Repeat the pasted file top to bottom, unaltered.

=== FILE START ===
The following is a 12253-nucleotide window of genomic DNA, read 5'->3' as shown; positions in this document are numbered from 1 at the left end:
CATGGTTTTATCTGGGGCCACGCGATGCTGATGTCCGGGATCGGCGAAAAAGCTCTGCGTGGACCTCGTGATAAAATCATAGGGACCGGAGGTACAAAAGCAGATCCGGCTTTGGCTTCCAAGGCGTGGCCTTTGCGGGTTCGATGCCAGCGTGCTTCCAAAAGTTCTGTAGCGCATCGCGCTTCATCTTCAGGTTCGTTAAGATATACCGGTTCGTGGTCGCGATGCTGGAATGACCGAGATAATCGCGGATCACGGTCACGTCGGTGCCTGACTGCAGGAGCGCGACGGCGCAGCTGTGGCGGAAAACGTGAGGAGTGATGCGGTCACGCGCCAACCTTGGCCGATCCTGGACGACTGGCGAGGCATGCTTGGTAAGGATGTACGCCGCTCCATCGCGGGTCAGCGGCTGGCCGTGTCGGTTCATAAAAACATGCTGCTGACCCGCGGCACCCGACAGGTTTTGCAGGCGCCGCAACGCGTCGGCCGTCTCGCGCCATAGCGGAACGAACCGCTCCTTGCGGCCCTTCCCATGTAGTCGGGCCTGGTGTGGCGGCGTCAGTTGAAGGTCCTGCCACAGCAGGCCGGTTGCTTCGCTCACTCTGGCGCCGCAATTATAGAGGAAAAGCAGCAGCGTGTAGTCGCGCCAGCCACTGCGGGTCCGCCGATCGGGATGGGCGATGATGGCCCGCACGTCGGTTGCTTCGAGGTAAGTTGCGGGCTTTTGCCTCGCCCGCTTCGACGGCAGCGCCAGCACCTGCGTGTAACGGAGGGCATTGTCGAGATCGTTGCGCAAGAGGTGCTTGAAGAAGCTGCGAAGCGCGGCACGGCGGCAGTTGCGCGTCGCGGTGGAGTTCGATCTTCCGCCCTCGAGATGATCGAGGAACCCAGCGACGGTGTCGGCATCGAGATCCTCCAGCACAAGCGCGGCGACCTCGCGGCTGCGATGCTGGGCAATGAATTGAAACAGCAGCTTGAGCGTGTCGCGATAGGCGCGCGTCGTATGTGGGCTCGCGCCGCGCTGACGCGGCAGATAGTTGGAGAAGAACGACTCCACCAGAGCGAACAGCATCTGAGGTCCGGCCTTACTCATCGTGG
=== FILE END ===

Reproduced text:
The following is a 12253-nucleotide window of genomic DNA, read 5'->3' as shown; positions in this document are numbered from 1 at the left end:
CATGGTTTTATCTGGGGCCACGCGATGCTGATGTCCGGGATCGGCGAAAAAGCTCTGCGTGGACCTCGTGATAAAATCATAGGGACCGGAGGTACAAAAGCAGATCCGGCTTTGGCTTCCAAGGCGTGGCCTTTGCGGGTTCGATGCCAGCGTGCTTCCAAAAGTTCTGTAGCGCATCGCGCTTCATCTTCAGGTTCGTTAAGATATACCGGTTCGTGGTCGCGATGCTGGAATGACCGAGATAATCGCGGATCACGGTCACGTCGGTGCCTGACTGCAGGAGCGCGACGGCGCAGCTGTGGCGGAAAACGTGAGGAGTGATGCGGTCACGCGCCAACCTTGGCCGATCCTGGACGACTGGCGAGGCATGCTTGGTAAGGATGTACGCCGCTCCATCGCGGGTCAGCGGCTGGCCGTGTCGGTTCATAAAAACATGCTGCTGACCCGCGGCACCCGACAGGTTTTGCAGGCGCCGCAACGCGTCGGCCGTCTCGCGCCATAGCGGAACGAACCGCTCCTTGCGGCCCTTCCCATGTAGTCGGGCCTGGTGTGGCGGCGTCAGTTGAAGGTCCTGCCACAGCAGGCCGGTTGCTTCGCTCACTCTGGCGCCGCAATTATAGAGGAAAAGCAGCAGCGTGTAGTCGCGCCAGCCACTGCGGGTCCGCCGATCGGGATGGGCGATGATGGCCCGCACGTCGGTTGCTTCGAGGTAAGTTGCGGGCTTTTGCCTCGCCCGCTTCGACGGCAGCGCCAGCACCTGCGTGTAACGGAGGGCATTGTCGAGATCGTTGCGCAAGAGGTGCTTGAAGAAGCTGCGAAGCGCGGCACGGCGGCAGTTGCGCGTCGCGGTGGAGTTCGATCTTCCGCCCTCGAGATGATCGAGGAACCCAGCGACGGTGTCGGCATCGAGATCCTCCAGCACAAGCGCGGCGACCTCGCGGCTGCGATGCTGGGCAATGAATTGAAACAGCAGCTTGAGCGTGTCGCGATAGGCGCGCGTCGTATGTGGGCTCGCGCCGCGCTGACGCGGCAGATAGTTGGAGAAGAACGACTCCACCAGAGCGAACAGCATCTGAGGTCCGGCCTTACTCATCGTGG